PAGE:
Nov. 3, 2010
By: Rob Dunning
MIAMI - You could see it on their faces as soon as the players began stepping off the bus. Dozens of extraordinary kids had been waiting for quite some time for the night when a group of Hurricanes would pay them a visit.
Monday night was that night and the wait was certainly worth it.
Student-athletes from the University of Miami football team visited the local Ronald McDonald House Monday to spend time with children and families that are going through difficult times in their lives.
The Ronald McDonald House in Miami, the cornerstone program of the Ronald McDonald House Charities of South Florida, provides a `home away from home' for families with ill children receiving treatment at nearby Jackson Memorial Hospital.
That home, which currently houses 28 families, welcomed in the THE U FAMILY as the team spent the evening interacting and eating dinner with the kids, their parents and their siblings.
"It was a great opportunity for the guys to get to know the families and what they are going through, which is a very difficult situation," said Soraya Rivera-Moya, Executive Director of Ronald McDonald House Charities of South Florida.
More importantly, it was a great chance for the families to forget about life's hardships for one night and meet new friends.
"It was just an amazing experience to come out here and meet so many wonderful families that have been through so much adversity," junior cornerback Brandon Harris said. "To meet children who at such a young age have been through a lifetime of hardship that most of us don't deal with is inspiring."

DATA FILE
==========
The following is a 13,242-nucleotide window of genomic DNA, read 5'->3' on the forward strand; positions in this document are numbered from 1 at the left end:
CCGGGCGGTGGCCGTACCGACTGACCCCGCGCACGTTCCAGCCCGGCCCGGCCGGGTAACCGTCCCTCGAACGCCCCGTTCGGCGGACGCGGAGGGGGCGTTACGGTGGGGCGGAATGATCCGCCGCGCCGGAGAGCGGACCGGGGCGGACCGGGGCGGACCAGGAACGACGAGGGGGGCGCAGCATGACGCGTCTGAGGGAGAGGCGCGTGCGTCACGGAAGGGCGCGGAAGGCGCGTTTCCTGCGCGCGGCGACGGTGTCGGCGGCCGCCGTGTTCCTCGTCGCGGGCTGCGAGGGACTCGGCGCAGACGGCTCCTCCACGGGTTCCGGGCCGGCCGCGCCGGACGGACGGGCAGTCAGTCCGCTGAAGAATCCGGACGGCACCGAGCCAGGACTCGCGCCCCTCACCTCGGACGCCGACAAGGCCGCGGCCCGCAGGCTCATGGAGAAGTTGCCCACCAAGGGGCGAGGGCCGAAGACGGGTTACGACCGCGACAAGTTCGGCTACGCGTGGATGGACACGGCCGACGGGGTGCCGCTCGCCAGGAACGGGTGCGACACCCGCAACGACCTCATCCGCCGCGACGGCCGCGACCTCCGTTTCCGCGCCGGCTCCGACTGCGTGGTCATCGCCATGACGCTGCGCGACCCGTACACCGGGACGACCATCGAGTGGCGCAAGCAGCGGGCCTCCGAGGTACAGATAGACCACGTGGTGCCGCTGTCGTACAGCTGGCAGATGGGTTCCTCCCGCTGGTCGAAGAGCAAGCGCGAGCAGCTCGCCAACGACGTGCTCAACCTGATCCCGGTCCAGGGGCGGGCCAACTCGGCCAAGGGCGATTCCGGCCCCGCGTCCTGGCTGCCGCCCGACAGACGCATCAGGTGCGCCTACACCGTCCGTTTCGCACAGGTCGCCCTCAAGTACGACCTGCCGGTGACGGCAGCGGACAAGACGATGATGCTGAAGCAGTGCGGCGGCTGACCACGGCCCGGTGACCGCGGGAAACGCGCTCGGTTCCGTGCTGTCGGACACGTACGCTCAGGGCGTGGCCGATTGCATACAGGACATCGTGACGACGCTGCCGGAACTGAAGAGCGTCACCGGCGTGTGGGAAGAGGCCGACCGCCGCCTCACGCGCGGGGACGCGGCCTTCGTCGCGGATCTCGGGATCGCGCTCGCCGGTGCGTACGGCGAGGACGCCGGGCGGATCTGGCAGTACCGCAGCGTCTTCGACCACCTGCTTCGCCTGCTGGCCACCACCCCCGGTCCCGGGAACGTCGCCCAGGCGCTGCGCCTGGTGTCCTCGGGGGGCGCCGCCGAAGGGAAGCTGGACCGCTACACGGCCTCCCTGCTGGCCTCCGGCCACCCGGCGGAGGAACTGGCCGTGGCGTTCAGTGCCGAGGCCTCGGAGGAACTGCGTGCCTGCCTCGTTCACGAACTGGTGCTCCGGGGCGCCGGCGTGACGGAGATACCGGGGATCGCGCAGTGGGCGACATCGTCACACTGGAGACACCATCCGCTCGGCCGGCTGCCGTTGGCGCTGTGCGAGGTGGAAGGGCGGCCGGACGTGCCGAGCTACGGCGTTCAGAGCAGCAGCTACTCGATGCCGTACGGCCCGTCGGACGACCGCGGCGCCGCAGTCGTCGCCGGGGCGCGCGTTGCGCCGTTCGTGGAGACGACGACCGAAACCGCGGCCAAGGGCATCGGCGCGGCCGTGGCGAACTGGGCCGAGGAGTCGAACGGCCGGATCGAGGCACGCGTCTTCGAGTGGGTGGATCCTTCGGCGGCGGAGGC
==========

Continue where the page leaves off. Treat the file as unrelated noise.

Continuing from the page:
The student-athletes spent the first part of the night interacting with the kids at arts and crafts tables. Later, A.J. Highsmith, Billy Sanders and Andrew Tallman joined in with Ronald McDonald himself in a skit that had the entire room laughing.
The highlight of the night, however, came when the players passed out signed footballs to every one of the kids. It was a simple gesture that will likely leave a lasting effect on some, if not all of the youngsters. Then, after the players sat down with the kids and had McDonald's for dinner, the families returned the gesture with a gift of their own - a signed framed poster from members of the house for the `Canes to take back to campus and display in the locker room.
"It was very nice for the families to get to know some local celebrities," Rivera-Moya added. "It is important for them. We try to make it as much of a home as possible for them to connect and just have a great time together."
The feeling was mutual for the `Canes. Everywhere you looked, the players were all smiles as they were surrounded by curious kids in awe of their size and full of questions of stories. And despite their physically imposing figures, senior Orlando Franklin and junior Marcus Forston seemed to attract the most attention throughout the night.
"It's was an unbelievable opportunity to be able to come here and not just spend time with them, but listen to them and try to help them through what they are going through in life," Franklin said.
"As a college athlete, you never really realize the impact you may have on a kid. You never know how special you can make a kid feel in this world."